Man Puzzled When His Totaled Tesla Comes Back Online in Ukraine

Crash Course

While it's customary to hear about Teslas crashingburning, or exploding, hearing about one that seems to have come back from the dead is another thing entirely.

In a now-viral Twitter post, CNBC executive editor Jay Yarow wrote of his puzzlement after his Model X, which he'd crashed and totaled in the US, blinked online again in Ukraine — yes, the same country currently in the throes of a brutal land war. What's weirder: whoever was driving it was using the journalist's Spotify account to listen to Drake.

As CNBC notes in its reporting on the strange incident, Yarow totaled the car at the end of 2022 and, like many people whose cars have crashed, sold it for parts. He only discovered that it was cruising around war-torn Ukraine after he began getting notifications to the Tesla app, which he still had downloaded on his phone.

In interviews, security experts and parts salespeople told the business news outlet that internet-connected cars — by no means exclusive to Tesla — can indeed pose security risks for their former owners, even if the car in question is totaled like Yarow's.

CNBC found that its executive editor had sold the totaled Model X to a junkyard in New Jersey that works with the online auction site Copart, which specializes in selling "salvage titles" issues when wrecked cars are determined by insurance to be a total loss. It's not uncommon, it turns out, for those vehicles to ultimately end up getting fixed up and shipped to other countries — as Carfax Europe noted in a 2021 report on salve title imports, more than 90 percent of the cars imported into Ukraine have salvage titles.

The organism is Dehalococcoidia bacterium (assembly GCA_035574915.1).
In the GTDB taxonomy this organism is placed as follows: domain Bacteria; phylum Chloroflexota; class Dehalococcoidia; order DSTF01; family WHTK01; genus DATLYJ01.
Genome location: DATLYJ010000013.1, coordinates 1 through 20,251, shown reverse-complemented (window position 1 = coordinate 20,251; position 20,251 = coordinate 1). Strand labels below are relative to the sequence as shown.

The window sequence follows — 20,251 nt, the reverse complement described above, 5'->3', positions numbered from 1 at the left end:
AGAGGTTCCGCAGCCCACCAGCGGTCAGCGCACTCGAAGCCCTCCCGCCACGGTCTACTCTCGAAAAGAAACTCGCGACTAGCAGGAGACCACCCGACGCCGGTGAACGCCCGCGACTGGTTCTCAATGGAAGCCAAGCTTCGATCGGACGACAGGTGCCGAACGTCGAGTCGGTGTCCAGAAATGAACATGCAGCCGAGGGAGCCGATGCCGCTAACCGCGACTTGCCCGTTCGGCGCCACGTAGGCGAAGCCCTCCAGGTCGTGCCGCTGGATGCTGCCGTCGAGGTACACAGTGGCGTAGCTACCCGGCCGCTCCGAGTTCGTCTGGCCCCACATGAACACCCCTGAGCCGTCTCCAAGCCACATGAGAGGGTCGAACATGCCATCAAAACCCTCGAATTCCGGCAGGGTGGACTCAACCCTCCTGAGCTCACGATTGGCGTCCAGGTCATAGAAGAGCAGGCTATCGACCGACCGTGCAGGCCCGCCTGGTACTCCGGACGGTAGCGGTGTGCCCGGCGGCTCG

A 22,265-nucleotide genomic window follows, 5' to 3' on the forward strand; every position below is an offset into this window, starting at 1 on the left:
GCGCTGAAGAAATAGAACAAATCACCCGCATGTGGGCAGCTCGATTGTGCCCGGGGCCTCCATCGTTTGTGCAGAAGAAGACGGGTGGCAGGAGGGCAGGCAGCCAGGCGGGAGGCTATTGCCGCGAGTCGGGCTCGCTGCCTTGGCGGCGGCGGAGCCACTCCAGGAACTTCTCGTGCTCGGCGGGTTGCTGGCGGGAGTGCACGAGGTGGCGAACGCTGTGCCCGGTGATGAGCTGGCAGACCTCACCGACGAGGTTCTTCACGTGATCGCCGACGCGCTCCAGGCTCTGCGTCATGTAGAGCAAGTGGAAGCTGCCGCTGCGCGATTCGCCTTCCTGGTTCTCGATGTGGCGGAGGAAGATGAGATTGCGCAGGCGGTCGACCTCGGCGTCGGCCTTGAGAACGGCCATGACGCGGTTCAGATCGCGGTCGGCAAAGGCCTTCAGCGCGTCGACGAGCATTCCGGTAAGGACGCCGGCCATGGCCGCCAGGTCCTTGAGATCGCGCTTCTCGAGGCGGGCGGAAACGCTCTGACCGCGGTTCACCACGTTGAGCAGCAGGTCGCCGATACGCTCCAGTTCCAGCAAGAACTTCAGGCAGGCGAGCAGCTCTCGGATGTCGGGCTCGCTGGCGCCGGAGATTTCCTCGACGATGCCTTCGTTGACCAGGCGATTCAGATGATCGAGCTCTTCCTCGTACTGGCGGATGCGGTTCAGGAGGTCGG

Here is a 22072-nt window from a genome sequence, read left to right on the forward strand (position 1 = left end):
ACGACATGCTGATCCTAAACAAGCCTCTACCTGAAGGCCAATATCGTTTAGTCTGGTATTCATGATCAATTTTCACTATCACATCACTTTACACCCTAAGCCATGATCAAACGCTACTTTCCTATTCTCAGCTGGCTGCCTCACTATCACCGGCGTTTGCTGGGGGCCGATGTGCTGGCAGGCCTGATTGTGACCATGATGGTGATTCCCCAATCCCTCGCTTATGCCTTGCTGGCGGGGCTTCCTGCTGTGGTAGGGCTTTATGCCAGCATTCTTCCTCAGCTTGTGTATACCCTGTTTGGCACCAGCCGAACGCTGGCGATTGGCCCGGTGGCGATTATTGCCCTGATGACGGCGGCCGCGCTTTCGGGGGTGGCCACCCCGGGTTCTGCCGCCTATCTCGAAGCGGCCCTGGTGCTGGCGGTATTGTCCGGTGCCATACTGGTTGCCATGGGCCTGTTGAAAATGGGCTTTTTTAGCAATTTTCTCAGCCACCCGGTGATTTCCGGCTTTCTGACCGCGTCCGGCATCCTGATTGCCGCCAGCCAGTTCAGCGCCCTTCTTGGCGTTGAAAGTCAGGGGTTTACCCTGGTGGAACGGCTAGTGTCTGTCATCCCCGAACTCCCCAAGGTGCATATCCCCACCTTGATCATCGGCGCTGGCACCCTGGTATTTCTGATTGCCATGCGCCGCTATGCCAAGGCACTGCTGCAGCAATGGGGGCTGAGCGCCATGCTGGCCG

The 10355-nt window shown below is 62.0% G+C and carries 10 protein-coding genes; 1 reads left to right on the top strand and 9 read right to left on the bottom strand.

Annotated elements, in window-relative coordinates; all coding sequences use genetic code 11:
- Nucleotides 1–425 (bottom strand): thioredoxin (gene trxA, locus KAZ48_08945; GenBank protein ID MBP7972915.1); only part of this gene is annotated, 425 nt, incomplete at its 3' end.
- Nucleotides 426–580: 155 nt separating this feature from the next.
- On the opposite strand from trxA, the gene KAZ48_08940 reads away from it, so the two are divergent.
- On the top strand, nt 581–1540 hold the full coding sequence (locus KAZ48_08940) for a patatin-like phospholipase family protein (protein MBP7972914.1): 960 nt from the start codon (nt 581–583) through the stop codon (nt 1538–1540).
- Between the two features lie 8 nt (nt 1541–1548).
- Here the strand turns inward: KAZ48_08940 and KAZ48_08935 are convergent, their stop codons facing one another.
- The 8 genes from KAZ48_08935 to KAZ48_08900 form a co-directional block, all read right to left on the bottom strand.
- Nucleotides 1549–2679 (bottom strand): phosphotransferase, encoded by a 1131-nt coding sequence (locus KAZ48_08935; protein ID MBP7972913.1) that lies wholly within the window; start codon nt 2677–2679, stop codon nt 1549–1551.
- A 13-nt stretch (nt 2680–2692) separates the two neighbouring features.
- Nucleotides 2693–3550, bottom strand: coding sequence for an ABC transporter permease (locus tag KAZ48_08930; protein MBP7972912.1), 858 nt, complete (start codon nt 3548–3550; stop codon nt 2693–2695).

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Although neither the site nor the junkyard confirmed that it was sold to someone in Europe or Ukraine, experts who spoke to CNBC said it would have been pretty simple for the car to end up there.

"Cars go to the repair shop or junkyard," Mike Dunne, a former General Motors executive who now runs the car consulting firm ZoZoGo, told the outlet. He added that such cars "then find their way to a second market and then are suddenly being shipped overseas."

Yarow told his employer that after he totaled his car, Tesla instructed him via email to disconnect his account from his car. It's unclear from this report whether he actually followed the instructions, though it seems clear, at least, that he didn't disconnect his Spotify.

Data gleaned from a Spotify account probably isn't that huge a deal, but nevertheless, having cars connected to the internet is going to cause some weird problems — even if it's just getting the jumpscare that your former car is driving through Ukraine with their woes.

Updated to clarify details around salvage titles.

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